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Sore throats, mixed message


Sore throats, mixed message

Half the people who took part would have gone to their GP instead

Withering sees the screening service tried out successfully by Boots as a “no-brainer” but wonders whether CCGs will have the sense to implement it

The big story about pharmacy in the past week or so (yes, I know – the only story we’re really interested in is the one about the looming pharmacy cuts – about which, more later!) has been the news that NHS England has selected the sore throat scheme piloted by Boots to be one of eight to be included in this year’s NHS Innovation Accelerator programme. For this year, the criteria for selection were that projects had to focus on prevention, early intervention and management of long-term conditions, all of which are highly relevant to community pharmacy.

In the strep throat scheme, people presenting with a sore throat or asking for throat pastilles were offered the option of a throat swab to test for bacterial infection. Those who tested positive for streptococcus were offered antibiotics; others were told antibiotics weren’t needed. There was a charge of £7.50 for the test and an additional £10 if antibiotics were provided.

A review of the pilot, published in the Journal of Antimicrobial Chemotherapy, found that following screening, 41 per cent of people were eligible for throat swab testing, and, of these, only one in four were positive for streptococcal infection. If the service had not been available, half the people who took part would have  gone to their GP instead, and, in two- thirds of cases, this would have taken
up an avoidable appointment.

The main benefit of a service like this is the potential to prevent unnecessary prescribing of antibiotics for large numbers of patients in primary care. But that’s not all: if this service were made available across the NHS, an estimated 800,000 GP consultations could be prevented annually, which would save millions. So, well done, and thanks to Boots for organising and funding it.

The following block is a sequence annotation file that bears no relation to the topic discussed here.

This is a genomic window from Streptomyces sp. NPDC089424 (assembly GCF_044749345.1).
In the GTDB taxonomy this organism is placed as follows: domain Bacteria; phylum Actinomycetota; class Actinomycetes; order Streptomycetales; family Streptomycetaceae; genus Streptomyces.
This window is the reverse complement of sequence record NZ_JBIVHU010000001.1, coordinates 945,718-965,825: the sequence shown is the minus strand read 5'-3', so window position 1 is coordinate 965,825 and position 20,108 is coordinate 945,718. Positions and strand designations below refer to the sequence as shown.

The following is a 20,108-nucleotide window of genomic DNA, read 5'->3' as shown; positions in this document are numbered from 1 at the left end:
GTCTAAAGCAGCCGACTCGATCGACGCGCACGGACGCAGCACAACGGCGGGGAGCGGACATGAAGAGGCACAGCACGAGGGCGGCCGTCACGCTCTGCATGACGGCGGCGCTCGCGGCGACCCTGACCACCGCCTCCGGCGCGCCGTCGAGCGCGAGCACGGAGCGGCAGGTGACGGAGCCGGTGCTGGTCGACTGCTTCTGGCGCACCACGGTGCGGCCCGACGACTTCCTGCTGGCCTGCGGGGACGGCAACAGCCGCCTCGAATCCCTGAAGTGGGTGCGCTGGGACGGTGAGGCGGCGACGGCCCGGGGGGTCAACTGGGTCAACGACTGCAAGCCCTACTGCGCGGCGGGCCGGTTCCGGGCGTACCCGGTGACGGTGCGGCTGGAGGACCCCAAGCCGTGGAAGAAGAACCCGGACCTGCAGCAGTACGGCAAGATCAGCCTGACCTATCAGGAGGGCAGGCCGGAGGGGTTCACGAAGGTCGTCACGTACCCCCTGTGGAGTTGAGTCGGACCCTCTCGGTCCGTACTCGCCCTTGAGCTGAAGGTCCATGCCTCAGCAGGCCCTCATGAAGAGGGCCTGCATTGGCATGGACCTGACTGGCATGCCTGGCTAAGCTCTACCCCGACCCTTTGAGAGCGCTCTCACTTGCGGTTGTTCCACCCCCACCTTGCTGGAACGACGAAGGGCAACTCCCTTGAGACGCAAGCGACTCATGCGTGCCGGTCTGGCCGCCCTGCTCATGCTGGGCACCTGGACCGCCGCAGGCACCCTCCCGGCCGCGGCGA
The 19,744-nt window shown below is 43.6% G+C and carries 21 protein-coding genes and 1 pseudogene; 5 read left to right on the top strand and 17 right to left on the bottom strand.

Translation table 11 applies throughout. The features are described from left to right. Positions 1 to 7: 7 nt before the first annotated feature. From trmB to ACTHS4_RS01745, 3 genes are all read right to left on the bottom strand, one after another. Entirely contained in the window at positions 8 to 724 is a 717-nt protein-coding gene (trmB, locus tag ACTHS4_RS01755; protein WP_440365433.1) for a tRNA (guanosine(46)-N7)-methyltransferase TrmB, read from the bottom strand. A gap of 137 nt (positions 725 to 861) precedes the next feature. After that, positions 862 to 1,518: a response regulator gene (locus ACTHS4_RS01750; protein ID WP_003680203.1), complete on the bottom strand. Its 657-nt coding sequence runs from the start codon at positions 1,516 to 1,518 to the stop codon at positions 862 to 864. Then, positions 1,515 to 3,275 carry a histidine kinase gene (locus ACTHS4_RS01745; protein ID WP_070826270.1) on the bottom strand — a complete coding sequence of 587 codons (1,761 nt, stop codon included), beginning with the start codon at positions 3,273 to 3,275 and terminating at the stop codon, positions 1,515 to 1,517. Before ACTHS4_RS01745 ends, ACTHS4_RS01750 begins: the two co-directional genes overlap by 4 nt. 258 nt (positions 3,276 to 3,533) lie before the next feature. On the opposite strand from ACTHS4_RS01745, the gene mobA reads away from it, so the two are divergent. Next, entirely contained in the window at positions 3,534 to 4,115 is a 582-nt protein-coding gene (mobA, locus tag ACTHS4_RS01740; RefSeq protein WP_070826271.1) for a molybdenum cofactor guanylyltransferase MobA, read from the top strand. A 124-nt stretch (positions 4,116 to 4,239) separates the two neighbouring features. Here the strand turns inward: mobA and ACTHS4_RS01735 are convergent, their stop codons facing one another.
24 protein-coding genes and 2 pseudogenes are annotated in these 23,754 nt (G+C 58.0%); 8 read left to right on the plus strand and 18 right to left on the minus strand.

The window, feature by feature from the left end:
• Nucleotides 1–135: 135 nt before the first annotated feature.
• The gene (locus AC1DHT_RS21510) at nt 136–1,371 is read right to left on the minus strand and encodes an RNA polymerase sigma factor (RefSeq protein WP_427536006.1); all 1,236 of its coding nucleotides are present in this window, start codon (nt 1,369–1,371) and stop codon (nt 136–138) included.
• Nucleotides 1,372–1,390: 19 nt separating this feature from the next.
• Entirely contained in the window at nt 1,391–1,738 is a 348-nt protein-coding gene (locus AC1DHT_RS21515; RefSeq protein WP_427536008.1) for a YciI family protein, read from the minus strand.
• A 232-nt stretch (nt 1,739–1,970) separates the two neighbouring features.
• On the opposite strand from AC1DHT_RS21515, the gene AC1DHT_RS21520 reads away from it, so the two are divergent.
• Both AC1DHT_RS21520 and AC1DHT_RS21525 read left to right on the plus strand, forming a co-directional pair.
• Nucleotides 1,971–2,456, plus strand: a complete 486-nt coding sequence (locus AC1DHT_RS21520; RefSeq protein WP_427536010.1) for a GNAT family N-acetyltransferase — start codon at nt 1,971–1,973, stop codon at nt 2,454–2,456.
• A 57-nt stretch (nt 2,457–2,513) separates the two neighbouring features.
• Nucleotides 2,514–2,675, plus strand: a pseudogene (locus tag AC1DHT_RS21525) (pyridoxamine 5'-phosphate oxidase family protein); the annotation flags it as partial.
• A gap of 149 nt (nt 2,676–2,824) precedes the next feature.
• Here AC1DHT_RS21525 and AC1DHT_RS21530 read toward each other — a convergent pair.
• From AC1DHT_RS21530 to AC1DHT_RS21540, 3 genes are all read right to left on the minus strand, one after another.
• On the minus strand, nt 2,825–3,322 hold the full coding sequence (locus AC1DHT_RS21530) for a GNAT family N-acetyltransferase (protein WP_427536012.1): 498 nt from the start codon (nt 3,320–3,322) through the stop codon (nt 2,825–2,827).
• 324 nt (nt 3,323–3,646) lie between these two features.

The next step is a no-brainer, isn’t it? NHS England should commission a national strep throat service in community pharmacies. Isn’t that what the Innovation Accelerator malarkey is all about? Well, actually, no, it’s not. It seems that CCGs will be informed about the scheme, and they’ll be encouraged to take it on, but whether they choose to do so is up to them. 

It’s also unclear how much community pharmacies will be paid to deliver the service, and whether similar incentives will be made available to pharmacies as are offered to GPs. To put it into perspective – the total antibiotic incentive fund for this year is worth £150 million, and a typical CCG could receive up to £150,000 a year ‘to support GP practices improve their antimicrobial prescribing’.

It sounds too good to be true, doesn’t it? A win for everyone – the public, community pharmacy and the NHS. And, in other circumstances, it would be. The problem is the context and the timing of this announcement. Deep and damaging cuts will affect us from December. What little goodwill was left in community pharmacy has finally been whittled to nothing, first by the wilful long-term neglect of pharmacy by government and then by the offensive and bullying cuts to our remuneration in
the name of non-existent efficiency.

The bottom line for us is that money must not be deducted from the global sum to pay for this. That would be an outrage – insult heaped on top of injury. I would love to be able to offer a strep throat service to my customers, but in this current climate, if NHS England or my local CCG think I’m going
to do it for peanuts, or one taken from the global sum they can think again.

Withering is the pen name of a practising independent community pharmacist. Withering’s views are not necessarily those of ICP

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